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Who hasn’t heard of COVID-19 by now? The answer may surprise you

Stranded Ethiopian migrants in Bosaso, Somalia, receive brochures about the coronavirus.
Reading material about the coronavirus is distributed to Ethiopian migrants stranded in Bosaso, Somalia.
(Associated Press)

A half-year into the most momentous pandemic in decades, it’s hard to imagine that anyone, anywhere has not heard of the coronavirus. But scores of migrants arriving in Somalia tell United Nations workers every day that they are unaware of COVID-19.

Monitors for the U.N. migration agency interview people at the border in Somalia, a crossroads on one of the world’s most dangerous migration routes across the Red Sea with traffickers, through war-ravaged Yemen and into rich Persian Gulf countries.

The questions for migrants are simple: Origin? Destination? Why are you going? But after the first infections were confirmed in Somalia, a new question was added: How many people in your group are aware of the coronavirus?

In the week ending June 20, just over half — 51% — of the 3,471 people tracked said they had never heard of COVID-19.

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“The first time I saw this I was also very shocked,” Celeste Sanchez Bean, a program manager with the U.N. agency based in Somalia’s capital, Mogadishu, told the Associated Press.

The findings, little more than a line in the agency’s reports, are a reminder of the huge challenges in reaching everyone in the world with information about the pandemic, much less getting them to wear face masks.

The migrants are often young men from rural parts of neighboring Ethiopia. Most have no education and some are from communities where internet access is skimpy, Bean said.

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In past interviews, many migrants were not even aware that a war was being waged in Yemen, the next stop on their journey, she said.

With that in mind, “I’m not super shocked that levels of awareness of the coronavirus are still very low.”

Instead, she’s heartened that the number of those unaware of COVID-19 has been dropping over the dozen weeks that the question has been asked, down from 88% at the start.

Anyone who is unaware of the coronavirus is given a short explanation of the pandemic, including how the virus is contracted and descriptions of the symptoms and preventative measures.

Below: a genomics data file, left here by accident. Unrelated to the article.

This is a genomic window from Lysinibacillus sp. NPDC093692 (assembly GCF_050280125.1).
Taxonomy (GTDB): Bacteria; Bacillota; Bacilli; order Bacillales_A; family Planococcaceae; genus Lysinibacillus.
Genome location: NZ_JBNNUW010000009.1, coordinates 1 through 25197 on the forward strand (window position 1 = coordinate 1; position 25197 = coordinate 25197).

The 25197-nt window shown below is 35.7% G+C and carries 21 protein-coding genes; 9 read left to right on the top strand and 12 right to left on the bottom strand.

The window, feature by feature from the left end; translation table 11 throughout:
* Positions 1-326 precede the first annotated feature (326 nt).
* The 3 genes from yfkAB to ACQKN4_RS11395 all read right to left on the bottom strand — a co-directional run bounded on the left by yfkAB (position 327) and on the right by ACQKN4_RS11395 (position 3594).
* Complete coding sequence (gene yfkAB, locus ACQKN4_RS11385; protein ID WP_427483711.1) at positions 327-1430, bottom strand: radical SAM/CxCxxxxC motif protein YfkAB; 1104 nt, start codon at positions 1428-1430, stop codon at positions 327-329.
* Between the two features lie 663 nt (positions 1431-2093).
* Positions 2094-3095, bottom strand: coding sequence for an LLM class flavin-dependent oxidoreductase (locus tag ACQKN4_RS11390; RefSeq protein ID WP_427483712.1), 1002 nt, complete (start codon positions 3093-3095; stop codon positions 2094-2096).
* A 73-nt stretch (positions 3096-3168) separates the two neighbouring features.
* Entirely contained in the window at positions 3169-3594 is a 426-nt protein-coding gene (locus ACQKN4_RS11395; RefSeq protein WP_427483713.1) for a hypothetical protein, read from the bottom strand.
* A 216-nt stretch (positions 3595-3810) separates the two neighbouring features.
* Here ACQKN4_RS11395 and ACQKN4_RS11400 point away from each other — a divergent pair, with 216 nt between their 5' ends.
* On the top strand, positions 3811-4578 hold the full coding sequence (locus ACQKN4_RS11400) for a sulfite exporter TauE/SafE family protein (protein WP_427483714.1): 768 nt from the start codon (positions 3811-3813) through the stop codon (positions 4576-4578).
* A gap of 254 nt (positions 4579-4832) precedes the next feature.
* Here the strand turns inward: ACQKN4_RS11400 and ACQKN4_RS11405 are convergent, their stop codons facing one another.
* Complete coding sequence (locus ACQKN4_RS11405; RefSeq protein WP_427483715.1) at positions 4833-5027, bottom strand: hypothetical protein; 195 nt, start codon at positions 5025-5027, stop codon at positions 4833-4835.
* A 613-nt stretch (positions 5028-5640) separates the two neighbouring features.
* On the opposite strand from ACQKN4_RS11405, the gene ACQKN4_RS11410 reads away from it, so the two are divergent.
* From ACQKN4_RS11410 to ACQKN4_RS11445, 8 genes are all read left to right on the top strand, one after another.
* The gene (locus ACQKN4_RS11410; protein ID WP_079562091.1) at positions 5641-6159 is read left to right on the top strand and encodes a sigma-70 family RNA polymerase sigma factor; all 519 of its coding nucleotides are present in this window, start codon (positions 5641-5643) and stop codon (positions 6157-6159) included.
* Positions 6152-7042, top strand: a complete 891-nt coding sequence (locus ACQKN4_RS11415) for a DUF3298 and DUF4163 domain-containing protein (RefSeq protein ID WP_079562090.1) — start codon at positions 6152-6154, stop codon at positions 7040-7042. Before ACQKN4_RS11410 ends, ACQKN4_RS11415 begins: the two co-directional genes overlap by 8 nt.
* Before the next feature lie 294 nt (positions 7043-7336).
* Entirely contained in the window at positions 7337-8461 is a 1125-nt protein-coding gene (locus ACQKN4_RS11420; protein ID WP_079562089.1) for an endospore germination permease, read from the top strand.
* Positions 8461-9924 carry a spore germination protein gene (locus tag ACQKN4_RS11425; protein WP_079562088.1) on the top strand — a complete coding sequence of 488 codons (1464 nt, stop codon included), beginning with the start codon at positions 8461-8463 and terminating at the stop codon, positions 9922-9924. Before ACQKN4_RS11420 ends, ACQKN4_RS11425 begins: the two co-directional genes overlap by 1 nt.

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What worries Bean now are the findings of a new project mapping the migrant route through Somalia, a country destabilized by decades of conflict, and merging it with epidemiological data showing coronavirus infections.

Viruses are not as smart as humans, but they are much more patient. And the coronavirus’ track record suggests it won’t simply burn itself out.

“It’s very clear to us that migrants are transiting areas with confirmed cases,” she said. “When you have migrants with such levels of unawareness, combined with this ... the migrants are putting themselves at risk.”

Possibly others, too. Migrants already face stigma in cities like Bosaso, where boats carrying migrants set off for Yemen, as some residents blame them for bringing the virus, the U.N. migration agency has said.

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Now with the pandemic hurting the local economy, many migrants cannot find the work that allows them to save money for their onward journey, Bean said. “So they are struggling even more than ever before.”

Lack of awareness about COVID-19 isn’t limited to the migrants.

“I’ve heard of something that sounds like that name, but we don’t have it here,” said Fatima Moalin of Sakow, a town in southern Somalia. ”Muslims don’t contract such a thing.”

Others in rural Somalia, especially in areas held by the Al Qaeda-linked Shabab extremist group, have been dismissive of the virus. Somali authorities cite limited internet access, limited awareness campaigns and extremists’ restrictions on communications with the outside world.

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A recent assessment by the U.N. migration agency of displaced people in Somalia’s breakaway region of Somaliland found “very high” levels of misunderstanding, with some people confusing COVID-19 with a mosquito-borne disease or thinking a key symptom of the respiratory disease was diarrhea.

But most respondents were aware of the pandemic, thanks largely to radio broadcasts, word of mouth and mass alerts sent to mobile phones — a common approach in many countries in Africa.

“Slowly, slowly, the information is getting there,” Bean said.

The virus is, too. Somalia, with one of the world’s weakest health systems, now has more than 2,800 cases.


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